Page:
It is further worth noting that, since this particular bit about a science site, we have apparently either settled some questions of authority and hierarchy or set them airborne and just sort of let it fall aside.

    The truth of the matter is that we have cultivated, over the course of years, a strong irrational sector, and Birch offers a nearly perfect setup:

    Like I said, if it ain't hard science, apparently anything goes. Personally, I find the presupposition that there are no objective standards problematic. As we Americans, and many of our neighbors around the world, decry and dispute notions of "fake news", there are actually real facts.

    They're not always fun, but they are real facts. Here is one: Texas Republicans recently passed and signed into law a bill that is most infamous for its implications toward state agents sending suspected queers to sexual corrective therapy, but it also empowers them to force raped minors to have babies.

    Now, how we feel about that is an opinion, to be certain, but when the counterpoint is about religious freedom, we come back to a basic, objective truth, that superior is not equal. At the end of the day, religious freedom should not have victims; this, too, is an opinion. But how can one person's religious freedom override another's? And why is this the circumstance these Christians require?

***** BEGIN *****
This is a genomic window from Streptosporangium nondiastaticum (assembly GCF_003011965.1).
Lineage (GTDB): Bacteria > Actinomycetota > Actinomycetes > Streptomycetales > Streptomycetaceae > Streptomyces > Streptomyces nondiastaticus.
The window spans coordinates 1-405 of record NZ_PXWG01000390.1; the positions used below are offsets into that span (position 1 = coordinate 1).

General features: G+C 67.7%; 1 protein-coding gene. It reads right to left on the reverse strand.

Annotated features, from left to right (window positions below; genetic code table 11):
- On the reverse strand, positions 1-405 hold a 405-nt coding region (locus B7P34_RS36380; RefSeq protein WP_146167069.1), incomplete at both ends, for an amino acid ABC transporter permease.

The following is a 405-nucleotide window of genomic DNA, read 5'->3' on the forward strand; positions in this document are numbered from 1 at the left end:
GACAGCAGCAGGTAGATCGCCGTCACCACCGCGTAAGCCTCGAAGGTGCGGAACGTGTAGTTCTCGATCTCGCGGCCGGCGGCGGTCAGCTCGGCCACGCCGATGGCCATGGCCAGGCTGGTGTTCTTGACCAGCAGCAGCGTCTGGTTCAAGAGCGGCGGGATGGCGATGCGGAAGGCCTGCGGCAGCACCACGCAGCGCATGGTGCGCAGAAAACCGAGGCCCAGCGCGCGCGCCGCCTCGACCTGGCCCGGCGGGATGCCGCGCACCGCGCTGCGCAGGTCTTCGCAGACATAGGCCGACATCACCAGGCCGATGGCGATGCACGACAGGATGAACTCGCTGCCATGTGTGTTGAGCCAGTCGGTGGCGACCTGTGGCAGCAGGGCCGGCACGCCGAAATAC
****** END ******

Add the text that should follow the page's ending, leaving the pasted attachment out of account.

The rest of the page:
And this is the same shit that has been going on in my society since before I was born: What? I can't force that kid over there to pray like I tell him to pray? Waaaaah! You're not letting me praaaaaaay!

    Can we all see the logical leap? Or would anyone like to explain, through logical discourse regarding rational values, how not being allowed to force another to perform an action is the same as being forbidden oneself from performing that action?

    Without politics, inasmuch as possible, since it's all politics in its way: As it happens, sometimes I come home from being somewhere by driving on a particular highway; this intersects with an interstate junction, namely a 405 loop off I-5. As it happens, breaking west to 5 north or east on 405 north gets me home in about the same time. Some days. You know. Traffic. Anyway, if I can't force you to drive your car the same way I'm going, then how have you prevented me from driving my car the way I choose? I submit that what you have violated is my "right" to force you to follow the route I demand.

    And, I don't know, I guess that counts as an opinion, but the fact remains that in order for my "right" to drive the way I want to be fulfilled, as such, the argument holds that you also must follow the route I demand. That part seems objective. Wait, what? What is objective? It is an observable and objective fact that the argument presented would require, as a matter of our equal right to drive the route we choose, that others be limited to the route I demand, else I am somehow being forbidden to drive the route I choose.​

    And if that sounds really illogical, well, that is kind of the point. For whatever reason, that kind of objectivity is considered somehow subjective. And there are reasons why people behave this way; there is an easy appeal to benefit in this manner of relativism.